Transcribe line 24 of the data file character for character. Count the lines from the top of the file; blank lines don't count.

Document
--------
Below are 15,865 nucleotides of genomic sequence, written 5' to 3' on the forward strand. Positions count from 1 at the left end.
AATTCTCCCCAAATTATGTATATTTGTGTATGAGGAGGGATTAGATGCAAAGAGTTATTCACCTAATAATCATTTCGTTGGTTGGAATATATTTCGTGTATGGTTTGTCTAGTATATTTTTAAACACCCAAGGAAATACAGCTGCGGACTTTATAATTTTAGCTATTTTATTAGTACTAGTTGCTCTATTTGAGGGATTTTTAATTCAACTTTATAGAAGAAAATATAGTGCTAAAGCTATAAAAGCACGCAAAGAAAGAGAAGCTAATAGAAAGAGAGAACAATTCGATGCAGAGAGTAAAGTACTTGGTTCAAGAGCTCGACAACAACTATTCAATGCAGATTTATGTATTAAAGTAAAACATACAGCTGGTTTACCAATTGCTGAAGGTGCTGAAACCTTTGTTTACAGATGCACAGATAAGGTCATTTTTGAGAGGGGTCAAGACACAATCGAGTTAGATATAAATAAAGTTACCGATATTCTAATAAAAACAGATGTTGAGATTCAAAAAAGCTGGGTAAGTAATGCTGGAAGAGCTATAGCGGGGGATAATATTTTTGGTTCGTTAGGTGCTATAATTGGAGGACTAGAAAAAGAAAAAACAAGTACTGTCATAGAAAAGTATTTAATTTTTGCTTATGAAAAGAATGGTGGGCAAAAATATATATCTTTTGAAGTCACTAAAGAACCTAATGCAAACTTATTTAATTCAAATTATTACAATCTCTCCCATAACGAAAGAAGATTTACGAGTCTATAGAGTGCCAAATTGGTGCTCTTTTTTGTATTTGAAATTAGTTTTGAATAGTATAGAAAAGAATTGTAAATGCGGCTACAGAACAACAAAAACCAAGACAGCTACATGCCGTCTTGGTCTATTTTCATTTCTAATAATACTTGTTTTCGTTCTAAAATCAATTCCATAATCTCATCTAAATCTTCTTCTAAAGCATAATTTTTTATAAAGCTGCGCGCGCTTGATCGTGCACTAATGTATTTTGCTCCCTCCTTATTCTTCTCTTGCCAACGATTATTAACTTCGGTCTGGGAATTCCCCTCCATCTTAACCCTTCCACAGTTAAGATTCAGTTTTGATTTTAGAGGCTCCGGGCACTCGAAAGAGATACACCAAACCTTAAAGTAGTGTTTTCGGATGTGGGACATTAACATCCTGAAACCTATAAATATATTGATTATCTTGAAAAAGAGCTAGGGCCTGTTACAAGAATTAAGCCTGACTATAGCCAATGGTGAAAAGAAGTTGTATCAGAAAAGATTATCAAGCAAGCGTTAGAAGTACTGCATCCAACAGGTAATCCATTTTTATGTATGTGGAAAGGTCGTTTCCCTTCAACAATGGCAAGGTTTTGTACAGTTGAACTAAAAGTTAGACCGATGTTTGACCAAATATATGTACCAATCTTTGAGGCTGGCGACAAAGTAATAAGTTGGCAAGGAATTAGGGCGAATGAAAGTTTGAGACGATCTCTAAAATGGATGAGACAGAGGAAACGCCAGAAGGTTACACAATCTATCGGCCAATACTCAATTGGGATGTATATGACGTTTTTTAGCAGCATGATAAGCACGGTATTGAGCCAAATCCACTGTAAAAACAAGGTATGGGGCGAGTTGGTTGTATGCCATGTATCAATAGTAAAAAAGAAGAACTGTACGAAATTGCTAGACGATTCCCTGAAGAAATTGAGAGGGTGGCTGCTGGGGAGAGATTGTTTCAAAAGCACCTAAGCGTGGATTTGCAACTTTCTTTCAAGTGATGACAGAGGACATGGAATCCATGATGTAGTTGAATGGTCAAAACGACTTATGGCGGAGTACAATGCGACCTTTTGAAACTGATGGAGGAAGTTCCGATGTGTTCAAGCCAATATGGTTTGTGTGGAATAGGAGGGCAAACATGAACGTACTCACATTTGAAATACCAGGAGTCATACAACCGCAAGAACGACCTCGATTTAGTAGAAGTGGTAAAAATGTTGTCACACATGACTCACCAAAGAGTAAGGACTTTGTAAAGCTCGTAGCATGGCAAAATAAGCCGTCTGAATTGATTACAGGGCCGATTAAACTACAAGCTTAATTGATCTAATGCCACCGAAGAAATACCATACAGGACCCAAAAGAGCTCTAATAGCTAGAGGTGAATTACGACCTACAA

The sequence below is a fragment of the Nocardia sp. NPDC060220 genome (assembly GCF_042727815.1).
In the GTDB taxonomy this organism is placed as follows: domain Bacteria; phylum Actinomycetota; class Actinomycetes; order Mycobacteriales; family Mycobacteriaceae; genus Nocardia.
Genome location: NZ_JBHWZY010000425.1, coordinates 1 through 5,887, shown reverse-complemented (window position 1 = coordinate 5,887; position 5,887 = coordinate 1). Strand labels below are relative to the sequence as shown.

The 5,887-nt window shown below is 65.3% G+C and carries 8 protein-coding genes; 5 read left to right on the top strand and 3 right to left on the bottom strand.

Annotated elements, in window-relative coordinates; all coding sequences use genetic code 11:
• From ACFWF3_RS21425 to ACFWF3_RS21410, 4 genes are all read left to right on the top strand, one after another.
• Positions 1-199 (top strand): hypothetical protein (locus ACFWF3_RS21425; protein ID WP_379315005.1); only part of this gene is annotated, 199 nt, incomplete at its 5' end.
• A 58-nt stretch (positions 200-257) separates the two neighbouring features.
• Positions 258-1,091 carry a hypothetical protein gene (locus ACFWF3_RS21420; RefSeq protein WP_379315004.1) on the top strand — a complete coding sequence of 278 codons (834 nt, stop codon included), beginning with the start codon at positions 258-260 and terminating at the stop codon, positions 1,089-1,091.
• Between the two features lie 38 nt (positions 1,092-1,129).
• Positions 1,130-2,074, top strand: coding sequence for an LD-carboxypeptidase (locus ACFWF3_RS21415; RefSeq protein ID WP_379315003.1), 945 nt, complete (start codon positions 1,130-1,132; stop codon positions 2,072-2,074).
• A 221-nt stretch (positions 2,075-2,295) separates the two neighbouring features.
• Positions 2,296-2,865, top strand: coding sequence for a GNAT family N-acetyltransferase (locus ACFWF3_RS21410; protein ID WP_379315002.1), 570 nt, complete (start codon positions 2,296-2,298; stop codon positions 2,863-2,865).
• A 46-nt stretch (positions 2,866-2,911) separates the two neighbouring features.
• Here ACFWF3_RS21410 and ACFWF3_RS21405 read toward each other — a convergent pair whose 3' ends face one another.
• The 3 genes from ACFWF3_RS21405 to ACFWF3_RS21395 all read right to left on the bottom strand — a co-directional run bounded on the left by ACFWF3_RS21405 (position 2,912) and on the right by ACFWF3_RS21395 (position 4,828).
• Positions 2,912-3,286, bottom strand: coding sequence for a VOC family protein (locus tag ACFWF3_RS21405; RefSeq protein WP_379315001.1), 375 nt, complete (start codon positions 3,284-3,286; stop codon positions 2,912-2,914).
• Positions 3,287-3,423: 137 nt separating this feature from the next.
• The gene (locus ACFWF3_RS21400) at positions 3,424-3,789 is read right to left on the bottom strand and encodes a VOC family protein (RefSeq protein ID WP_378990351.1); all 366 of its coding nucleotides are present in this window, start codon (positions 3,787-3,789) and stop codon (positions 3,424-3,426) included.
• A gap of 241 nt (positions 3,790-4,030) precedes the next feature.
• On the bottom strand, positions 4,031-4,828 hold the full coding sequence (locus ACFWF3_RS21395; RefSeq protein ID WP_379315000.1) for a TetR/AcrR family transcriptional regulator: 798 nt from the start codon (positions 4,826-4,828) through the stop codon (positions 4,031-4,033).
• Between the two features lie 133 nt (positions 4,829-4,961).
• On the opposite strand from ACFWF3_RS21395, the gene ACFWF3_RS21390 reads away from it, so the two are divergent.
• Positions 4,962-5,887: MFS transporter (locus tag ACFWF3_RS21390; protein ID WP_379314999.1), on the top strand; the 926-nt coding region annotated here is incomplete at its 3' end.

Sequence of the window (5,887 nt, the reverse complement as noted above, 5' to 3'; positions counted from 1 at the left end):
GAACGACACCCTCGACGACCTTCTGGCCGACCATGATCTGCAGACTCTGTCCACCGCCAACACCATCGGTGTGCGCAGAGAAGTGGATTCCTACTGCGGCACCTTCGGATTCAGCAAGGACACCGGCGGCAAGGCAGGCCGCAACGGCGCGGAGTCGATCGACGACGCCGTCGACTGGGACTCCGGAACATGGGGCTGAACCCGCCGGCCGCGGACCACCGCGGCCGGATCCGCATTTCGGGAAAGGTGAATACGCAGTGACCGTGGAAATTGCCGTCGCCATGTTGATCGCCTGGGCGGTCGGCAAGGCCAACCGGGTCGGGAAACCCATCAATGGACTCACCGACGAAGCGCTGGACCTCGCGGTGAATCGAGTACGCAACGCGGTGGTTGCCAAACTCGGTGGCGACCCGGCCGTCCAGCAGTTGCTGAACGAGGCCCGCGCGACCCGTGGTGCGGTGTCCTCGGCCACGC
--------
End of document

• Between the two features lie 133 nt (positions 4,829-4,961).